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Money is power.  Money is the root of all evil.  Money is freedom.  Money is security.  Money is complicated. Money can’t buy happiness.

If you have used one of these statements before, you may have employed what is known as a money myth.  A money myth is an idea we use to simplify our attitudes and feelings about money.

Simplifying our stance on money helps us subconsciously make decisions.  With the vast number of choices a human being makes in a day, it would be impossible to critically analyze each one.  We’d become paralyzed in evaluation mode, unable to make progress on necessary tasks and objectives.  Instead, we’re forced to speed up the decision-making process and to do that, our brains have to distill complex ideas into simple, more absolute concepts.  That way, when we are presented with a decision about something like money, we have a previously-formed opinion about it that will enable us to form a timely response.

For example, let’s say a friend of yours invites you and your spouse on a trip overseas.  It’s a place your spouse has always wanted to go, but it’s a pricier trip than you are used to taking. Will you go?

Your decision will be informed by your beliefs about money.  If you have come to believe that money is security, then the more money you have, the safer you feel. You may have developed this belief after witnessing a parent struggle financially, growing up during the depression, having a low-income family of origin or a number of other legitimate reasons that would lead someone to logically conclude that less money is dangerous and more money is safe.  If the experience of having too little money was a very painful one for you, it’s likely you would have a stronger association between money and security and you may have even made promises to yourself that you would never let yourself be put in an insecure financial position ever again.  That’s when a belief becomes a myth; when we believe it so strongly that we don’t allow ourselves to believe anything that contradicts that idea.

Coming from this mindset, you are likely to quickly reject the idea of an expensive overseas vacation even if you could afford it.  You wouldn’t need to think much about it to know viscerally that the requirements of this trip conflict with your idea that money shouldn’t be frittered away on unnecessary trips when you might need it for other necessary expenses down the road.

You may not even consider the fact that this trip might be one you always remember, that going might really make your spouse happy, that it might build a deeper connection with a friend, that it would expose you to new things and make you a more well-rounded person, or that it would give you an opportunity to relax.  This is the potentially destructive aspect of money myths. By focusing only on the ways in which our beliefs are true, we fail to recognize the way in which they are false.  We stop considering the other side of the argument.

It’s an easy trap to fall into because there is usually evidence that confirms our myths.  Believing money is security is often tied to ‘good’ financial behavior like budgeting, spending less than you make, saving for the future, making wise purchases and taking care of things to make them last.  If you are measuring success by not winding up in an insecure financial position, then these behaviors are likely to get you where you want to be.  That reinforces that your myth is true, making it even harder to want to entertain another line of thinking.  If the decisions you make based on your myth are working, why fix what isn’t broken?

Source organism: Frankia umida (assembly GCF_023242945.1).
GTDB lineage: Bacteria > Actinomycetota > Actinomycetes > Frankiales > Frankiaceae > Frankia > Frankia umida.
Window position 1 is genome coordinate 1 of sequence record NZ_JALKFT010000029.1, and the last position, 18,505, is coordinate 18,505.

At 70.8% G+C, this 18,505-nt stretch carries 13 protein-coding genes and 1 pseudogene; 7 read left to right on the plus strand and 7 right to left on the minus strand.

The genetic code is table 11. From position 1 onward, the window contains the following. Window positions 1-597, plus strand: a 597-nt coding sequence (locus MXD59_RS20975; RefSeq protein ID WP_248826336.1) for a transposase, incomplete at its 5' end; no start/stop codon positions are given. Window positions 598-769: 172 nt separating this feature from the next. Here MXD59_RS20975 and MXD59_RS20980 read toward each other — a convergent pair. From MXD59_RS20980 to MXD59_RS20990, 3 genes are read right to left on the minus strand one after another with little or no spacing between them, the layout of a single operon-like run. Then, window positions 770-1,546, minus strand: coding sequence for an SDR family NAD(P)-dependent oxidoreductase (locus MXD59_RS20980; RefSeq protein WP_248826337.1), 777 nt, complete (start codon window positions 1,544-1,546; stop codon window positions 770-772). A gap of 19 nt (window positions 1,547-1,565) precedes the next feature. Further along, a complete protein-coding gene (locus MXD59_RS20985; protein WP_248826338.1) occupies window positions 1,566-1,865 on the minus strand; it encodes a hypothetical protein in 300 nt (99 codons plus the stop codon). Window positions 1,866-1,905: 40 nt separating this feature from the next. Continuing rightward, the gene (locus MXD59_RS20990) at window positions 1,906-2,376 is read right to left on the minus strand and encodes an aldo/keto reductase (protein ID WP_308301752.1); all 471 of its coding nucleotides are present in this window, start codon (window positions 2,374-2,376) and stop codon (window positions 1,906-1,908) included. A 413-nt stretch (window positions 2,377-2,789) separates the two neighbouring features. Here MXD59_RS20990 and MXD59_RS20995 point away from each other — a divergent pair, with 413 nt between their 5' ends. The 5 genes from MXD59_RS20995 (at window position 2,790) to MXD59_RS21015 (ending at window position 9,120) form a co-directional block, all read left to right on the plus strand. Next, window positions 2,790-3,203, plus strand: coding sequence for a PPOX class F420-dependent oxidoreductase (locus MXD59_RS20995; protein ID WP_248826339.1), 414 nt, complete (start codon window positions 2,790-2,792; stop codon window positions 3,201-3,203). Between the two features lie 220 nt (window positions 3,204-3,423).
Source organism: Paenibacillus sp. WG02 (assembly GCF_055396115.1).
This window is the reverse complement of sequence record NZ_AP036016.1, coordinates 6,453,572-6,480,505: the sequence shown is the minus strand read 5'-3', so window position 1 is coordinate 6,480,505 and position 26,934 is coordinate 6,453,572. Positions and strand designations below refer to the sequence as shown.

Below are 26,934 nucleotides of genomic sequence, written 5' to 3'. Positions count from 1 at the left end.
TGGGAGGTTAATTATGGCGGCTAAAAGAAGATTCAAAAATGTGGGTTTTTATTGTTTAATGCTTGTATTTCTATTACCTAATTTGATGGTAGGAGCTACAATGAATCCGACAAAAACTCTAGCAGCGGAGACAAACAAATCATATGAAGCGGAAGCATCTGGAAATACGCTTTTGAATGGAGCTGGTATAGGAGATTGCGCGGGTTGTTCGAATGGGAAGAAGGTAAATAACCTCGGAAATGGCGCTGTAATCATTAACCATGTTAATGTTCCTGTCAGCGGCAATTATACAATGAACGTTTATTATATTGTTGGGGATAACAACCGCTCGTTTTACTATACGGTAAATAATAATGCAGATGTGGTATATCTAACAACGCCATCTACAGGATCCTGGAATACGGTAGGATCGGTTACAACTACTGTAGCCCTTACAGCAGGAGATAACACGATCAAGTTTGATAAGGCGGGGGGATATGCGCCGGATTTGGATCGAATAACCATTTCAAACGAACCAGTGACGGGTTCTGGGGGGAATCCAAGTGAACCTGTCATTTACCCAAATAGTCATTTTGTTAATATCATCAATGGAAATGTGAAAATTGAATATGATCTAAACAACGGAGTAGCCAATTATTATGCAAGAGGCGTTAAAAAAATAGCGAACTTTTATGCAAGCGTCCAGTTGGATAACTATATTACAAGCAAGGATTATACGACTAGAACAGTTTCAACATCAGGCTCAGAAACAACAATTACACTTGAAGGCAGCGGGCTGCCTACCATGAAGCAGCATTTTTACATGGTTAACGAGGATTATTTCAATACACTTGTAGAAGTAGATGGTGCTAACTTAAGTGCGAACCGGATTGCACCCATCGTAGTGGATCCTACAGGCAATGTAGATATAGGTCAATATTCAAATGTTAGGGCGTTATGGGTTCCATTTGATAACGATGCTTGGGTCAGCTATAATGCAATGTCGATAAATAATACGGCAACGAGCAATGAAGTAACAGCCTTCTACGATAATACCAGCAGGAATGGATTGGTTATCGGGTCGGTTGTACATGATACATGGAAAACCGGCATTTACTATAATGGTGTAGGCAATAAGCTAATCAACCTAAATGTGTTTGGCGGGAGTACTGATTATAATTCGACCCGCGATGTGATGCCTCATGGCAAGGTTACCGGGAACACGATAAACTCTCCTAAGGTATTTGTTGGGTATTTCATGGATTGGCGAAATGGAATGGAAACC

Despite how it may feel, there are always legitimate reasons to go against your money myth.  Even a seemingly harmless belief like money is security has consequences if we cling to it too tightly.  If money’s only wise use was to provide security, people wouldn’t take the risk of starting a business.  We wouldn’t invest money in the stock market.  We wouldn’t give it to charity or to friends and family.  We wouldn’t use it to achieve goals and as a means of enjoying life.  We wouldn’t take a new job because it might be too risky. All these choices can translate into real consequences like unfulfilled potential, lower returns, relationship strife, less fulfillment and a lower overall quality of life.  You can be succeeding because you aren’t in financial turmoil, but there might be an even greater amount of success available if you can learn when to rely on and when to reject your money myth.

So, what do you do if you think you might be holding on to a money myth?  Complete the sentence “Money is ____.”  List the reasons this is true.  Next make a list of why this belief could be destructive and then write down activities you can do to help you challenge your myth.  For the money is security myth, things you can do to challenge yourself include spending less time checking and managing your money, including fun, gifts and spontaneous opportunities in your budget, talking to people you love about how your money behavior impacts your relationship, writing down instances when you notice yourself reflexively saying ‘no’ to purchases, and remembering that there are other measures of success besides your net worth.  Finally, take one or two of your activities and decide which of them would be the most effective for you right now and give it a try.

The idea isn’t to change your beliefs entirely.  You won’t go from a security-minded person to a careless spender through this exercise.  The goal is to achieve a greater sense of balance and a more considerate means of making decisions so that ultimately you can achieve a greater sense of well-being.  We have myths to help us be successful; to get to the next-level of success we have to decide when to let them go.